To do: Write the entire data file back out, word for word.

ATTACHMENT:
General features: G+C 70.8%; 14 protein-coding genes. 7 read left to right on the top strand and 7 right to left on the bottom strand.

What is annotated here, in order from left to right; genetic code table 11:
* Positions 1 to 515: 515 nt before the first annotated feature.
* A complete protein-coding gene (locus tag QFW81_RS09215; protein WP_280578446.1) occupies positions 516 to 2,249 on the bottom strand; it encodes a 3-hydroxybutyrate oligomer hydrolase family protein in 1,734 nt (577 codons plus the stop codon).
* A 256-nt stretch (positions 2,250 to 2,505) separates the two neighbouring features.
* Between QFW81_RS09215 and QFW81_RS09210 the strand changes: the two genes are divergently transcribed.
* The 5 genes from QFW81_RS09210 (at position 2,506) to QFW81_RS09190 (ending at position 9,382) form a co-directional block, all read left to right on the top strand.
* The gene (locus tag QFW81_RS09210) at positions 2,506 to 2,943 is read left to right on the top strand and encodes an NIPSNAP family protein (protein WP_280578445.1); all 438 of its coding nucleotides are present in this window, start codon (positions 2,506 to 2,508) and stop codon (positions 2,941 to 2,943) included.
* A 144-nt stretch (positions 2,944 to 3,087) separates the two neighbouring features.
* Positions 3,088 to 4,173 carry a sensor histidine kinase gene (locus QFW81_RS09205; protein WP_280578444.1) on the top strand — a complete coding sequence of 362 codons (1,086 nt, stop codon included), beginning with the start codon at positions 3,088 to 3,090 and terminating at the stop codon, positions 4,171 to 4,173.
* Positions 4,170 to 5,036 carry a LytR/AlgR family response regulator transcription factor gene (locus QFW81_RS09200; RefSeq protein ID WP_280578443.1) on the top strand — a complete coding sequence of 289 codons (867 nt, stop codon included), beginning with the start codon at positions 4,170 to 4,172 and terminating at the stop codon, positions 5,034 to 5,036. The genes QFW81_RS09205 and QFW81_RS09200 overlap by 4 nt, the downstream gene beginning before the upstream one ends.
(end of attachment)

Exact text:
General features: G+C 70.8%; 14 protein-coding genes. 7 read left to right on the top strand and 7 right to left on the bottom strand.

What is annotated here, in order from left to right; genetic code table 11:
* Positions 1 to 515: 515 nt before the first annotated feature.
* A complete protein-coding gene (locus tag QFW81_RS09215; protein WP_280578446.1) occupies positions 516 to 2,249 on the bottom strand; it encodes a 3-hydroxybutyrate oligomer hydrolase family protein in 1,734 nt (577 codons plus the stop codon).
* A 256-nt stretch (positions 2,250 to 2,505) separates the two neighbouring features.
* Between QFW81_RS09215 and QFW81_RS09210 the strand changes: the two genes are divergently transcribed.
* The 5 genes from QFW81_RS09210 (at position 2,506) to QFW81_RS09190 (ending at position 9,382) form a co-directional block, all read left to right on the top strand.
* The gene (locus tag QFW81_RS09210) at positions 2,506 to 2,943 is read left to right on the top strand and encodes an NIPSNAP family protein (protein WP_280578445.1); all 438 of its coding nucleotides are present in this window, start codon (positions 2,506 to 2,508) and stop codon (positions 2,941 to 2,943) included.
* A 144-nt stretch (positions 2,944 to 3,087) separates the two neighbouring features.
* Positions 3,088 to 4,173 carry a sensor histidine kinase gene (locus QFW81_RS09205; protein WP_280578444.1) on the top strand — a complete coding sequence of 362 codons (1,086 nt, stop codon included), beginning with the start codon at positions 3,088 to 3,090 and terminating at the stop codon, positions 4,171 to 4,173.
* Positions 4,170 to 5,036 carry a LytR/AlgR family response regulator transcription factor gene (locus QFW81_RS09200; RefSeq protein ID WP_280578443.1) on the top strand — a complete coding sequence of 289 codons (867 nt, stop codon included), beginning with the start codon at positions 4,170 to 4,172 and terminating at the stop codon, positions 5,034 to 5,036. The genes QFW81_RS09205 and QFW81_RS09200 overlap by 4 nt, the downstream gene beginning before the upstream one ends.